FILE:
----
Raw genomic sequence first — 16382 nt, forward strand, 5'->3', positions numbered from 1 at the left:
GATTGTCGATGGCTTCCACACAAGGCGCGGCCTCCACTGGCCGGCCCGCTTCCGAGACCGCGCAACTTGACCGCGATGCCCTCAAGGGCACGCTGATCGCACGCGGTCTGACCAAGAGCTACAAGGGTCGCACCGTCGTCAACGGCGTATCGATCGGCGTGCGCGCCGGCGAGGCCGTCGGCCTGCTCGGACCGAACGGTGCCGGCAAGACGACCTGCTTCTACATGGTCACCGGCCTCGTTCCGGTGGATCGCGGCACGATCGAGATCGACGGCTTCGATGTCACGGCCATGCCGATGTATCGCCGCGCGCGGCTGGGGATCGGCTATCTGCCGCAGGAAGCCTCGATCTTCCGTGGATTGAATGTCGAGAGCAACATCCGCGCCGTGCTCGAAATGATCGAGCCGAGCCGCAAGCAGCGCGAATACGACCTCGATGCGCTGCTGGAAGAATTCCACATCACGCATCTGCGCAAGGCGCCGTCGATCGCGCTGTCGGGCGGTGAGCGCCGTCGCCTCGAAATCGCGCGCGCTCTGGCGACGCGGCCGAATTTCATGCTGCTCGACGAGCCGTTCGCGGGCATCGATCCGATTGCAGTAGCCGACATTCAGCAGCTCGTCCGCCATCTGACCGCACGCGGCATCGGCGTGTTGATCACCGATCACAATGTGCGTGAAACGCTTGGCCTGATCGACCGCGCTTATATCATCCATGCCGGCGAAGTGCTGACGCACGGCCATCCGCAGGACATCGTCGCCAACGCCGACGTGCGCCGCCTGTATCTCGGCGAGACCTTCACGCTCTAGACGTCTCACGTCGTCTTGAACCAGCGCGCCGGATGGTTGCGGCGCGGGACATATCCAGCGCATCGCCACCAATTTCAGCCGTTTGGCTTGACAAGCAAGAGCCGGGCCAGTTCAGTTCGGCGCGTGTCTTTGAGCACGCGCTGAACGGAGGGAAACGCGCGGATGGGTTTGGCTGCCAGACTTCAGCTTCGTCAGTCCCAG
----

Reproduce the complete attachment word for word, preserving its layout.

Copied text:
Raw genomic sequence first — 16382 nt, forward strand, 5'->3', positions numbered from 1 at the left:
GATTGTCGATGGCTTCCACACAAGGCGCGGCCTCCACTGGCCGGCCCGCTTCCGAGACCGCGCAACTTGACCGCGATGCCCTCAAGGGCACGCTGATCGCACGCGGTCTGACCAAGAGCTACAAGGGTCGCACCGTCGTCAACGGCGTATCGATCGGCGTGCGCGCCGGCGAGGCCGTCGGCCTGCTCGGACCGAACGGTGCCGGCAAGACGACCTGCTTCTACATGGTCACCGGCCTCGTTCCGGTGGATCGCGGCACGATCGAGATCGACGGCTTCGATGTCACGGCCATGCCGATGTATCGCCGCGCGCGGCTGGGGATCGGCTATCTGCCGCAGGAAGCCTCGATCTTCCGTGGATTGAATGTCGAGAGCAACATCCGCGCCGTGCTCGAAATGATCGAGCCGAGCCGCAAGCAGCGCGAATACGACCTCGATGCGCTGCTGGAAGAATTCCACATCACGCATCTGCGCAAGGCGCCGTCGATCGCGCTGTCGGGCGGTGAGCGCCGTCGCCTCGAAATCGCGCGCGCTCTGGCGACGCGGCCGAATTTCATGCTGCTCGACGAGCCGTTCGCGGGCATCGATCCGATTGCAGTAGCCGACATTCAGCAGCTCGTCCGCCATCTGACCGCACGCGGCATCGGCGTGTTGATCACCGATCACAATGTGCGTGAAACGCTTGGCCTGATCGACCGCGCTTATATCATCCATGCCGGCGAAGTGCTGACGCACGGCCATCCGCAGGACATCGTCGCCAACGCCGACGTGCGCCGCCTGTATCTCGGCGAGACCTTCACGCTCTAGACGTCTCACGTCGTCTTGAACCAGCGCGCCGGATGGTTGCGGCGCGGGACATATCCAGCGCATCGCCACCAATTTCAGCCGTTTGGCTTGACAAGCAAGAGCCGGGCCAGTTCAGTTCGGCGCGTGTCTTTGAGCACGCGCTGAACGGAGGGAAACGCGCGGATGGGTTTGGCTGCCAGACTTCAGCTTCGTCAGTCCCAG